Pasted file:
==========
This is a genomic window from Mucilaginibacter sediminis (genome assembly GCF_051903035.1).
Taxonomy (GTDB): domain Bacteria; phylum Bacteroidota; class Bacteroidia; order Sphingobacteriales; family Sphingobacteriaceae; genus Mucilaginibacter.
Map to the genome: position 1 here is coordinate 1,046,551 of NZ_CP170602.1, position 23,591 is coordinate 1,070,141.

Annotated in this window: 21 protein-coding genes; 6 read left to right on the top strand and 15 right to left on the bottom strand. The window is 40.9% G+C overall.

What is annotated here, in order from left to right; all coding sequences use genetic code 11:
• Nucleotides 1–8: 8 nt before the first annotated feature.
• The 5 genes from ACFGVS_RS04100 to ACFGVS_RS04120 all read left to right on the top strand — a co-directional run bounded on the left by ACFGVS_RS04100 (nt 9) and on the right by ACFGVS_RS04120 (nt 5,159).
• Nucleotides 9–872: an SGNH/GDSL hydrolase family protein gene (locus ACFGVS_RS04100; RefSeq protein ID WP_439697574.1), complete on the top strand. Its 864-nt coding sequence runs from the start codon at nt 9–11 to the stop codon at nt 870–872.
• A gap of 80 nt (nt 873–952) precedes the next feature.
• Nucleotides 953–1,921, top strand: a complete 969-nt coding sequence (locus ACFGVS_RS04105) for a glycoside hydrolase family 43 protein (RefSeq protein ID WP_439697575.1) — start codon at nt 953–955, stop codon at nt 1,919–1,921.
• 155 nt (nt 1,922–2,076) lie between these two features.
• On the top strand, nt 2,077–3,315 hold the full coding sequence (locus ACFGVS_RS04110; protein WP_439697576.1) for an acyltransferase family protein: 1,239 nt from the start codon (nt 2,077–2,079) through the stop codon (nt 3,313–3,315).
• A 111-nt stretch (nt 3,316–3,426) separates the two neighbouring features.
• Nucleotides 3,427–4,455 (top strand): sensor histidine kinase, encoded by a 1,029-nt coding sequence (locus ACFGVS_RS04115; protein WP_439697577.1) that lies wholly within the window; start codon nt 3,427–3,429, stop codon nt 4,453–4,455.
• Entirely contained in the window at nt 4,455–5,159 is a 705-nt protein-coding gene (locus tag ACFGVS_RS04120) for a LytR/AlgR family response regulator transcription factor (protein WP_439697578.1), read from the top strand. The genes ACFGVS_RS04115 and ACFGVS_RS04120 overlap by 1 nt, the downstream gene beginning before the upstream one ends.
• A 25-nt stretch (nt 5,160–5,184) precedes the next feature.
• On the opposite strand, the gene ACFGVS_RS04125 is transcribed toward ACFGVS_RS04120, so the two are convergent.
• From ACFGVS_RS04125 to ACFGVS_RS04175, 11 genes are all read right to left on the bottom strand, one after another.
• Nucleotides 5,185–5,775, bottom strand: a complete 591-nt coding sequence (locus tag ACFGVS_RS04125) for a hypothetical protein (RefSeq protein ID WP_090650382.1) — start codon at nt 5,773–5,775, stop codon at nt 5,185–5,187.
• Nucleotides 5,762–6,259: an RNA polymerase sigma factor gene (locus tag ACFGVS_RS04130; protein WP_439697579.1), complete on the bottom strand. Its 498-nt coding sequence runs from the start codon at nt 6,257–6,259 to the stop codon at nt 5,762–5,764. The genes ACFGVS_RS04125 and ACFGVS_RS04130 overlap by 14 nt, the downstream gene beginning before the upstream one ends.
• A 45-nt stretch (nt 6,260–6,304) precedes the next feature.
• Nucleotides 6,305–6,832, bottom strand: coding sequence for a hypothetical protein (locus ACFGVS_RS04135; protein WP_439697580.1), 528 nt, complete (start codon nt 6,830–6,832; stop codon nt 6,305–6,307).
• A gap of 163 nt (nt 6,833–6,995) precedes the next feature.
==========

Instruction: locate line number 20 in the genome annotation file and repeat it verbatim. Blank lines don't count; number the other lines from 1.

• Nucleotides 5,762–6,259: an RNA polymerase sigma factor gene (locus tag ACFGVS_RS04130; protein WP_439697579.1), complete on the bottom strand. Its 498-nt coding sequence runs from the start codon at nt 6,257–6,259 to the stop codon at nt 5,762–5,764. The genes ACFGVS_RS04125 and ACFGVS_RS04130 overlap by 14 nt, the downstream gene beginning before the upstream one ends.